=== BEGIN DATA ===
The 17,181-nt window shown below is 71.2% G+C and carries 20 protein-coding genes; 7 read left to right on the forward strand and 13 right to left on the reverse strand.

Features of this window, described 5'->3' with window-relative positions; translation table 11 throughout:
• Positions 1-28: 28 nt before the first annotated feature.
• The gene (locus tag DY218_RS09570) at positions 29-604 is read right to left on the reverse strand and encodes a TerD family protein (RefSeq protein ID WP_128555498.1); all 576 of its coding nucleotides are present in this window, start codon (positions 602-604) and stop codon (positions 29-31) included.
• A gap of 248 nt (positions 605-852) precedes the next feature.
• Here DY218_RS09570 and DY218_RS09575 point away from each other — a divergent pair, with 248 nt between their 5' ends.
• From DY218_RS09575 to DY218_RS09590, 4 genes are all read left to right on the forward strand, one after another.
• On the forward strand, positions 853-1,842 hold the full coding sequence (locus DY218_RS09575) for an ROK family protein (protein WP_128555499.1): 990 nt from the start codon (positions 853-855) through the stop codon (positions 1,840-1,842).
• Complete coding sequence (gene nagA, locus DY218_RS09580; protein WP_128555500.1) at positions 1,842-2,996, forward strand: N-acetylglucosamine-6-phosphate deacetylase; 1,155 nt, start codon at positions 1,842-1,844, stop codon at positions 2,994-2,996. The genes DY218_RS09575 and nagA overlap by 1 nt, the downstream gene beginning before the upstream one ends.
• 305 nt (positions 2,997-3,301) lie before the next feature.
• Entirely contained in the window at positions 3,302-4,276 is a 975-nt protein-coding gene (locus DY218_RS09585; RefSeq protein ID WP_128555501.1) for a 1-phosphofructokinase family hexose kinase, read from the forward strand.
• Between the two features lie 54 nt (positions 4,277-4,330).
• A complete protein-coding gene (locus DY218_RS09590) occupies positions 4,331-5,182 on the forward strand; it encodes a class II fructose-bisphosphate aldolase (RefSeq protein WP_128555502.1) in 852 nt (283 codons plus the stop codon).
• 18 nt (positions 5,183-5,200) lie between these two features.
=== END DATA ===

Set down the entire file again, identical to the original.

The 17,181-nt window shown below is 71.2% G+C and carries 20 protein-coding genes; 7 read left to right on the forward strand and 13 right to left on the reverse strand.

Features of this window, described 5'->3' with window-relative positions; translation table 11 throughout:
• Positions 1-28: 28 nt before the first annotated feature.
• The gene (locus tag DY218_RS09570) at positions 29-604 is read right to left on the reverse strand and encodes a TerD family protein (RefSeq protein ID WP_128555498.1); all 576 of its coding nucleotides are present in this window, start codon (positions 602-604) and stop codon (positions 29-31) included.
• A gap of 248 nt (positions 605-852) precedes the next feature.
• Here DY218_RS09570 and DY218_RS09575 point away from each other — a divergent pair, with 248 nt between their 5' ends.
• From DY218_RS09575 to DY218_RS09590, 4 genes are all read left to right on the forward strand, one after another.
• On the forward strand, positions 853-1,842 hold the full coding sequence (locus DY218_RS09575) for an ROK family protein (protein WP_128555499.1): 990 nt from the start codon (positions 853-855) through the stop codon (positions 1,840-1,842).
• Complete coding sequence (gene nagA, locus DY218_RS09580; protein WP_128555500.1) at positions 1,842-2,996, forward strand: N-acetylglucosamine-6-phosphate deacetylase; 1,155 nt, start codon at positions 1,842-1,844, stop codon at positions 2,994-2,996. The genes DY218_RS09575 and nagA overlap by 1 nt, the downstream gene beginning before the upstream one ends.
• 305 nt (positions 2,997-3,301) lie before the next feature.
• Entirely contained in the window at positions 3,302-4,276 is a 975-nt protein-coding gene (locus DY218_RS09585; RefSeq protein ID WP_128555501.1) for a 1-phosphofructokinase family hexose kinase, read from the forward strand.
• Between the two features lie 54 nt (positions 4,277-4,330).
• A complete protein-coding gene (locus DY218_RS09590) occupies positions 4,331-5,182 on the forward strand; it encodes a class II fructose-bisphosphate aldolase (RefSeq protein WP_128555502.1) in 852 nt (283 codons plus the stop codon).
• 18 nt (positions 5,183-5,200) lie between these two features.